Discussion

We found that several of the occupations with the highest suicide rates in Britain during the late 1970s and the early 1980s were veterinarians (ranked first), pharmacists (fourth), dentists (sixth), doctors (tenth) and farmers (thirteenth). These mainly professional occupations were considered to have high suicide risks because of an easy occupational access to a method of suicide, pharmaceuticals or guns (Charlton, 1995; Hawton et al. 1998, 2000; Marzuk et al. 2002; Thoresen et al. 2003; Mahon et al. 2005; Mann et al. 2005; Meltzer et al. 2008; Platt et al. 2010). Suicide rates for these occupations fell sharply over time whereas occupations that had significant increases over time in suicide rates were manual occupations. Variation in suicide rates that was explained by socio-economic group almost doubled from 11.4% in 1979–1980 and 1982–1983 to 20.7% in 2001–2005.

The mortality information sources for establishing suicides in this study are well established (Charlton et al. 1992, 1993; Charlton, 1995; Kelly et al. 1995; Kelly & Bunton, 1998; Roberts, 2002; Meltzer et al. 2008), so that case ascertainment is very good. Our study reports on suicide rates per 100 000 population across all occupations nationally, how these suicide rates have changed across two time periods in the past 30 years and how they compare with SMRs and PMRs. PMRs are used widely to measure occupational suicide rates, often in the absence of age-specific occupational population counts to calculate SMRs. However, as they compare suicide mortality with mortality from all other causes, they can be affected by the age or socio-economic composition of a given occupation and its predisposition to mortality from natural causes. For example, in the earlier time period, male dentists and printers had very similar SMRs (239 and 241 respectively) and very similar suicide rates per 100 000 (38.3 and 37.1 respectively) but dentists had a much higher PMR than printers (256 v. 131), which reflects the much lower mortality (socio-economic related) from other (mainly natural) causes among dentists. Thus a high PMR can reflect low mortality from natural causes rather than a high suicide rate. However, as PMRs (unlike SMRs) do not require census-based (or age-specific) occupational populations, they can be readily calculated in all years between censuses. They are also based solely on death certificate data and are therefore not subject to discrepancies between census occupations and occupations recorded on death certificates that can affect SMRs. Advantages of SMRs over PMRs are that they provide an actual suicide rate compared with the general population, that is unaffected by other causes of mortality that vary across occupations. It is also important to note that both SMRs and PMRs are measures of mortality at a particular point in time that are relative to a general population and mortality from all other causes respectively. As these reference measures change over time, SMRs and PMRs are not appropriate for establishing changes over time in mortality.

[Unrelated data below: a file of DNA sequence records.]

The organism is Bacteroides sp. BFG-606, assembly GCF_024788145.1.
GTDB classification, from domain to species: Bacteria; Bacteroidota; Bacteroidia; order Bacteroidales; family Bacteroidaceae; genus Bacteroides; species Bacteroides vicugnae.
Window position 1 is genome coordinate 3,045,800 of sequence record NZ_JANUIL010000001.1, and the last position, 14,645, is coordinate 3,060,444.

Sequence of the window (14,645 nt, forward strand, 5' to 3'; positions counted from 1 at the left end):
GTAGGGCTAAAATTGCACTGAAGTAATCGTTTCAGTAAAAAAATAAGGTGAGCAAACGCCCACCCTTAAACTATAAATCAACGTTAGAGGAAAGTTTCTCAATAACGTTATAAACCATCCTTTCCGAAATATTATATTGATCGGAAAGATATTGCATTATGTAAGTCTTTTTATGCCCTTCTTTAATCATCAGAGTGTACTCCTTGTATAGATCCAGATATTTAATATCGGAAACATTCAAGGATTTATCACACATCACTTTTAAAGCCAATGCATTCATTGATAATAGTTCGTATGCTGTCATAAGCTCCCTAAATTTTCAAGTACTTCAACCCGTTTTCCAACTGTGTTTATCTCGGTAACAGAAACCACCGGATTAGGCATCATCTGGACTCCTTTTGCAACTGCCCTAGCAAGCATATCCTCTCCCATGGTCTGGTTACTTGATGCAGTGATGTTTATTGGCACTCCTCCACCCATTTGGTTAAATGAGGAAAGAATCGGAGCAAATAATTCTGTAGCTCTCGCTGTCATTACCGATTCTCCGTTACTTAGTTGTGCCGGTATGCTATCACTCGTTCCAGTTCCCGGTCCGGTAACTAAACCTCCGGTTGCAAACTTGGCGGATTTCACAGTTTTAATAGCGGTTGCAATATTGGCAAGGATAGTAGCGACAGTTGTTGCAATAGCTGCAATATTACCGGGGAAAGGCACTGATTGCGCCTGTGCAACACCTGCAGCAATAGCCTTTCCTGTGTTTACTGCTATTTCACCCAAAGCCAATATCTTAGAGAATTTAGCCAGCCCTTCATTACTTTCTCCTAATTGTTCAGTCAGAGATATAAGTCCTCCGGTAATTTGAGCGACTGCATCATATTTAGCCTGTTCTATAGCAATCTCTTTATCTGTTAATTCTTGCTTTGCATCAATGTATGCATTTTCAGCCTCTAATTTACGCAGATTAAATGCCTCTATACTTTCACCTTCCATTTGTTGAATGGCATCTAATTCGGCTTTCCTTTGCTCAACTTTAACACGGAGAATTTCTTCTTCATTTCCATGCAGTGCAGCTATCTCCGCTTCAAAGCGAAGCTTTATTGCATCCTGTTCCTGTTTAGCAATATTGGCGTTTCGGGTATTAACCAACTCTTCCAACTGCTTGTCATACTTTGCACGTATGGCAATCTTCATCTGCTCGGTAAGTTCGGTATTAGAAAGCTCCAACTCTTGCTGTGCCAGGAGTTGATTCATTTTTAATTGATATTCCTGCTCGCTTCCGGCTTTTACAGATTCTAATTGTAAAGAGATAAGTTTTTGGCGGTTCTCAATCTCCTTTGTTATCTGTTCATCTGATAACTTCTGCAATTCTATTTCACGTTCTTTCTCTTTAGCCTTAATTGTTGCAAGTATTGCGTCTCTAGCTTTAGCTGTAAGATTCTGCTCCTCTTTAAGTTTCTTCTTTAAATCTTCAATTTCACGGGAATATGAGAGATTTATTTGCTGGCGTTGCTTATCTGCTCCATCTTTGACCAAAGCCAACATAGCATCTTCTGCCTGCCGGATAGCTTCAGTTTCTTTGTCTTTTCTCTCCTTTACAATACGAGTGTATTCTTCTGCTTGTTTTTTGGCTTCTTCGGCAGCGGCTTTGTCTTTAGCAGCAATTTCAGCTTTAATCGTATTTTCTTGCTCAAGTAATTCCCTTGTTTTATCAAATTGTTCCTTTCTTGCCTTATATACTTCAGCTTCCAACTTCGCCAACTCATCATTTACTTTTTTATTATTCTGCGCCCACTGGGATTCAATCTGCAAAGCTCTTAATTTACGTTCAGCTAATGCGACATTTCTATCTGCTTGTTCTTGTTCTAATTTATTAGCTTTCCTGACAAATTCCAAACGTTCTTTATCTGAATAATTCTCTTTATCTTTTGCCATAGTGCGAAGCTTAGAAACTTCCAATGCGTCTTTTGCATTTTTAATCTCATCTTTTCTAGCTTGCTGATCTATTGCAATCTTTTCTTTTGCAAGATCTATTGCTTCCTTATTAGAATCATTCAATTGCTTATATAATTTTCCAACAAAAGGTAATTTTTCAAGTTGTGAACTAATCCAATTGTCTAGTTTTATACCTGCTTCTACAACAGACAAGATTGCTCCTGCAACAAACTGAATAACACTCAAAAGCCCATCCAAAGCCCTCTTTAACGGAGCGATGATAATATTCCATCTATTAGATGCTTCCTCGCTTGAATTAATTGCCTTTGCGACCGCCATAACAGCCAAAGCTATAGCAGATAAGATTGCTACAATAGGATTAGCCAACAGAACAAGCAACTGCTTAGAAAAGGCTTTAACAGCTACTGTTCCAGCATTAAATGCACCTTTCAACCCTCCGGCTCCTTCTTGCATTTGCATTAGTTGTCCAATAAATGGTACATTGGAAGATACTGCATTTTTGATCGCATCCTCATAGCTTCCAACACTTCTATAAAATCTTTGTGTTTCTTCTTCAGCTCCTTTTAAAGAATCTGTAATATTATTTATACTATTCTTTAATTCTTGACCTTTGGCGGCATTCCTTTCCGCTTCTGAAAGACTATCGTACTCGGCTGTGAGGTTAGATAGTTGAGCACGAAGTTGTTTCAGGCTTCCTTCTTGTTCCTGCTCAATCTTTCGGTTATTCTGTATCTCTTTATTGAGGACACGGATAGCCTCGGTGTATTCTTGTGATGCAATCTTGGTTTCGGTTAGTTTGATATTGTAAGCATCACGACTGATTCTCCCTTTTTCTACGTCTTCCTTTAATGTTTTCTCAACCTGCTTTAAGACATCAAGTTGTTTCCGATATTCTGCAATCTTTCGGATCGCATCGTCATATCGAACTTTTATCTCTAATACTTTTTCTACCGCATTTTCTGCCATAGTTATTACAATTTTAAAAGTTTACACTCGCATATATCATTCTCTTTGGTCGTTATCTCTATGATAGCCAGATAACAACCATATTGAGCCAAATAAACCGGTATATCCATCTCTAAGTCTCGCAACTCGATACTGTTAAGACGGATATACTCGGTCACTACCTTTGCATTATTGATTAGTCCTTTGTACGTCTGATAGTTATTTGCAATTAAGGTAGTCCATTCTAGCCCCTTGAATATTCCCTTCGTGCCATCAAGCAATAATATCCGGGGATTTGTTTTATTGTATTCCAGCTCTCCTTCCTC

As we found that actual suicide rates per 100 000 were correlated very strongly with SMRs (0.90) and more strongly than between SMRs and PMRs (0.68), this suggests that suicide rates per 100 000 are a useful additional measure. Our comparison of all occupations using actual rates is also useful in helping to identify the highest risk occupations for preventative purposes, and to assess changes over time in suicide rates, and it adds new evidence to the existing literature on occupation and suicide.

Study limitations include a necessary reliance on time periods around decennial censuses (1981 and 2001) to estimate populations at risk in each occupation. 1979–1980 and 1982–1983 coincided with an economic trough whereas economic expansion occurred from 2001 to 2005. The earlier time period, unlike the latter, included Scotland with England and Wales. Because Scotland adds 12% to the population of England and Wales, and because suicide rates in England, Wales and Scotland are broadly comparable, this should not affect the study findings substantially. If anything, suicide rates in Scotland are slightly higher than in the rest of the UK (La Vecchia et al. 1994), which may slightly underestimate our observed increases over time in occupational suicide rates that mainly affected manual occupations. Unlike the earlier time period, SMRs and PMRs were not published for 2001–2005, and SMRs were available only for men. There were also some changes over time in the national occupational classifications from ISCO-1980 to SOC 2000 so that it was not possible to assess changes over time in suicides rates for every occupation: details for these occupations are provided in the footnotes to Table 1. There have also been changes over time in the patterns of attributing suicide verdicts, open verdicts (included in this study as per convention) and accident verdicts (excluded) at coroners' inquisitions (Gunnell et al. 2011), although these changes would be insufficient to affect the study suicide rates substantially.

Our study shows highest occupational suicide rates in coal mining and other mainly manual occupations such as merchant seafaring, labouring in building trades, and window cleaning. Like coal mining, the British merchant shipping industry has undergone major contraction and reconfiguration, particularly during the 1980s, resulting in the loss of traditional patterns of employment in some communities, which may have affected suicide rates for these occupations. Other occupations with suicide rates that increased significantly or sharply (>40%) over time were also mainly manual trades and occupations; including plasterers, fork-lift truck drivers, dustmen and refuse collectors, dockers and stevedores, road construction workers and butchers. Many of these occupations have undergone major changes over time in socio-economic conditions that, when interacted with other factors such as re-employment prospects, the ability to adjust to change and to manage stress, may have affected suicide rates for these occupations.

We also found that the variation in suicide rates that was explained by socio-economic group almost doubled over time. This further suggests that, although access to a means of suicide contributes to high suicide risks in some occupations, socio-economic forces now seem to have become a major determinant of high occupational suicide rates in Britain. Suicide rates were much higher among men than among women, and more of the high-risk occupations among women than men were professional or non-manual rather than manual, which suggests that socio-economic forces are a stronger determinant of occupational suicide rates among men than among women.